In Utah, the Alta Ski Area gets to keep its slogan “Alta is for Skiers.”
A federal appeals court has upheld the resort’s long-standing snowboarding ban in a legal challenge brought by a group of local snowboarders.
The case touched on a sensitive topic in the ski industry and especially in the West, where most resorts depend on leasing land from the U.S. Forest Service for their operations. Does a ski area have the right to prohibit or single out a certain type of user’s access to federal public land that’s supposed to be open to everyone?
A nonprofit organization calling itself Wasatch Equality argued it didn’t. The group, which includes professional snowboarder Bjorn Leines, filed suit in 2014 alleging the ban violated the Equal Protection Clause of the U.S. Constitution.
But the 10th Circuit Court of Appeals, in upholding a lower court ruling, concluded that Alta had a right to enforce its policy because the U.S. Forest Service didn’t influence the decision and therefore it wasn’t a blanket “state action” that could have amounted to discrimination.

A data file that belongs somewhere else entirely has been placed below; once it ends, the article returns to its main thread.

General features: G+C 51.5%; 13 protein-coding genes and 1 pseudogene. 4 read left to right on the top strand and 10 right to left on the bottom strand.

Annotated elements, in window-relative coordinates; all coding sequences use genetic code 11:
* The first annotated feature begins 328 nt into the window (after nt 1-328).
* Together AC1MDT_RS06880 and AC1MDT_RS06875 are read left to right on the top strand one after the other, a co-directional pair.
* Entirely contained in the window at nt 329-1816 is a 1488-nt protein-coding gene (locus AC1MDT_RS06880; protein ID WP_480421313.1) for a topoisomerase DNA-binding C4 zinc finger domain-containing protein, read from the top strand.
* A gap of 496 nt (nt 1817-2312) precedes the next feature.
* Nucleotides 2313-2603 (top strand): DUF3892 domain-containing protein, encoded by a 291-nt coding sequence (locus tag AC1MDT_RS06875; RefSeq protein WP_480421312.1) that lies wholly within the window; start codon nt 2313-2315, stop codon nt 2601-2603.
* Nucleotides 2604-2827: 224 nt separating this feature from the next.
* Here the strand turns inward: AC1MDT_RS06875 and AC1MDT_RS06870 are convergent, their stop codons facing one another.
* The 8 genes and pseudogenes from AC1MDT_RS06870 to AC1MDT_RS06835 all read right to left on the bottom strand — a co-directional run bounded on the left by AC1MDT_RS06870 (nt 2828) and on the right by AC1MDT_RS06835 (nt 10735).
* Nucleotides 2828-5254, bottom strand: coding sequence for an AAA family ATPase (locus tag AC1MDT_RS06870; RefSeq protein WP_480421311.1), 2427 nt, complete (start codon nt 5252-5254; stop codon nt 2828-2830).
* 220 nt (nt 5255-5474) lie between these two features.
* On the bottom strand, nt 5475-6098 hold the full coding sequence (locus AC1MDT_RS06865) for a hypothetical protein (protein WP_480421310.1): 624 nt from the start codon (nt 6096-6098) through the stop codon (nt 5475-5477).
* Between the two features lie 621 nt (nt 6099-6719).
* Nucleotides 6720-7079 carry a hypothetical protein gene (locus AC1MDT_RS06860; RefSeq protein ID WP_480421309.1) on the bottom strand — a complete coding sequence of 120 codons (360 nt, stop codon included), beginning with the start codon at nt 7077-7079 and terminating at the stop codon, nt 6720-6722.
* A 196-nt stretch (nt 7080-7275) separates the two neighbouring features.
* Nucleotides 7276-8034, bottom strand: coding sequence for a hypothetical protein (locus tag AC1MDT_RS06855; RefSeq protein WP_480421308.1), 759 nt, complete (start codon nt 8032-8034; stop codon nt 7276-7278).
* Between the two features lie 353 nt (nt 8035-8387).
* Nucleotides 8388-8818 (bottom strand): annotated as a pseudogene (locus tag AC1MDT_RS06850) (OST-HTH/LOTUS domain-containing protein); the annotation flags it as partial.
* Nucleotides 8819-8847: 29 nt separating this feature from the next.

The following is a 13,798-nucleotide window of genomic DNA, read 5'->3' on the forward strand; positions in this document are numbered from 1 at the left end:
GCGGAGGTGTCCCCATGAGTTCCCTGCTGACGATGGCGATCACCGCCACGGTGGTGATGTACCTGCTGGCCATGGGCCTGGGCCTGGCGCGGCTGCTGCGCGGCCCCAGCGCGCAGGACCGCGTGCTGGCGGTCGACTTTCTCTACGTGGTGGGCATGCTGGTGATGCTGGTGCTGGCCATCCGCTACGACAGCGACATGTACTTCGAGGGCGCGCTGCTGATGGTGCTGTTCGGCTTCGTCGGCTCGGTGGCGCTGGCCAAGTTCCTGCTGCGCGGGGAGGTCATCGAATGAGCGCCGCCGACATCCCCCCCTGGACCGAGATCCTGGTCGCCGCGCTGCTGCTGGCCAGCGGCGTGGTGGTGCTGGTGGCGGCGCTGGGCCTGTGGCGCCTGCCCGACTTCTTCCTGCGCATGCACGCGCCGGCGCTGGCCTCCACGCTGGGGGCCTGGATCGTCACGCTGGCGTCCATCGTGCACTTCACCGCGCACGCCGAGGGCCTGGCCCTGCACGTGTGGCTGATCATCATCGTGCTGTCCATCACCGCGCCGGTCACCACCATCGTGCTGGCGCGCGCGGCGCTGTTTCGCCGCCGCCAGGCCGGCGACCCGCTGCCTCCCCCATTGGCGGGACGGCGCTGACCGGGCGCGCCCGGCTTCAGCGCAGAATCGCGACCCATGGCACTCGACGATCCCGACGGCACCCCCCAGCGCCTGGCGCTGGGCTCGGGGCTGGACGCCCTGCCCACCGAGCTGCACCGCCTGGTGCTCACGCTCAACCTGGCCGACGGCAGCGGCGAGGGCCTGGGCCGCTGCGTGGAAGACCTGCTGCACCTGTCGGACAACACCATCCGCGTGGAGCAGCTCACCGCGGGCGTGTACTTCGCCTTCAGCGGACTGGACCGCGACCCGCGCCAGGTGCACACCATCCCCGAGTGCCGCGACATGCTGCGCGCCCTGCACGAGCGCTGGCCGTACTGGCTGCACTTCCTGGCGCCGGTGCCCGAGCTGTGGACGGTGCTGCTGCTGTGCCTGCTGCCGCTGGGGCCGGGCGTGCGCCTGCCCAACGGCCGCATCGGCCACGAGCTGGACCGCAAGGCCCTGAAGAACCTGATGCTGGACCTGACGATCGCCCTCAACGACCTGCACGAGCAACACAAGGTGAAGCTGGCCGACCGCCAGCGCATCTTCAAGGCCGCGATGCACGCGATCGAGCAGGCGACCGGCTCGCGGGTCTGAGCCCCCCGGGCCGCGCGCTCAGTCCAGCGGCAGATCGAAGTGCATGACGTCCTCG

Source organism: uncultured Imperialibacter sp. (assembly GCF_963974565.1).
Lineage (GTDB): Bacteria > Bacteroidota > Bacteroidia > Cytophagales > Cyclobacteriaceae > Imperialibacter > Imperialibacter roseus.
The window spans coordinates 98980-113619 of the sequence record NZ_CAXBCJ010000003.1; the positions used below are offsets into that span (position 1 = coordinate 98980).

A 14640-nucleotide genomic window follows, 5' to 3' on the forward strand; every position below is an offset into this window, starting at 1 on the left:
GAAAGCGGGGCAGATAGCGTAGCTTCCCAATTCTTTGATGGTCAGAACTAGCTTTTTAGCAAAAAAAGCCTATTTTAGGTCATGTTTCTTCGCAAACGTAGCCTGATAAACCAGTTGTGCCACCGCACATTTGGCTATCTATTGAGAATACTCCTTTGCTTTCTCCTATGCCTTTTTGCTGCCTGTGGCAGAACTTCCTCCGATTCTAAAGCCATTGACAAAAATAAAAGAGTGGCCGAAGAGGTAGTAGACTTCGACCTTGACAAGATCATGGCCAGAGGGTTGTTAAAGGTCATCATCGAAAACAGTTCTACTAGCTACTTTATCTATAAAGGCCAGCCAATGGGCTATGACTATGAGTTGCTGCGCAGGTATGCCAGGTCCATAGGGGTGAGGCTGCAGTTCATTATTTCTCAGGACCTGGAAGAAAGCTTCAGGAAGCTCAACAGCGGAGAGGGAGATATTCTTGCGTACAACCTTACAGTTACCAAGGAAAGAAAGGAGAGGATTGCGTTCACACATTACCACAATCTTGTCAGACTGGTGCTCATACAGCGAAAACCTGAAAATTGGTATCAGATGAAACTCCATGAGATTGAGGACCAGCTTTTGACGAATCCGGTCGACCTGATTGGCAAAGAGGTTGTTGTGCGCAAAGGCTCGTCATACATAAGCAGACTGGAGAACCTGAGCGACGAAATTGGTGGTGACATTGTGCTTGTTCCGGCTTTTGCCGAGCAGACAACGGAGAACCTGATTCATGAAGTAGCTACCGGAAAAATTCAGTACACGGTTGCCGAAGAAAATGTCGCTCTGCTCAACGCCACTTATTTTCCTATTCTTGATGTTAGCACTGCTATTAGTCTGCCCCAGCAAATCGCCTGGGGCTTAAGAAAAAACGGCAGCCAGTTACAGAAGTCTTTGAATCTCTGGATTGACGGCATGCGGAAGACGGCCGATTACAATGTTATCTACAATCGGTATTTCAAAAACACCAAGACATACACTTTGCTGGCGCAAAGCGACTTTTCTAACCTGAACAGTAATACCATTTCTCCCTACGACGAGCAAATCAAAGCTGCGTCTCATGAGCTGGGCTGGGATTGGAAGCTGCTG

There’s long been friction between skiers and snowboarders. And Alta, east of Salt Lake City, has prided — and marketed — itself as a snowboarder-free destination. Slogans boast this all over the mountain, including at lift ticket windows and near an entrance gate that connects Alta with the adjacent Snowbird Resort, where snowboarding is allowed.
The case was closely watched because a ruling in favor of the snowboarders could have called into question the legality of the few remaining snowboarding bans at ski resorts in the U.S.
Only Alta, Deer Valley in Utah, and Vermont’s Mad River Glen still ban snowboarders. Taos Ski Valley Resort in New Mexico lifted its ban several years ago.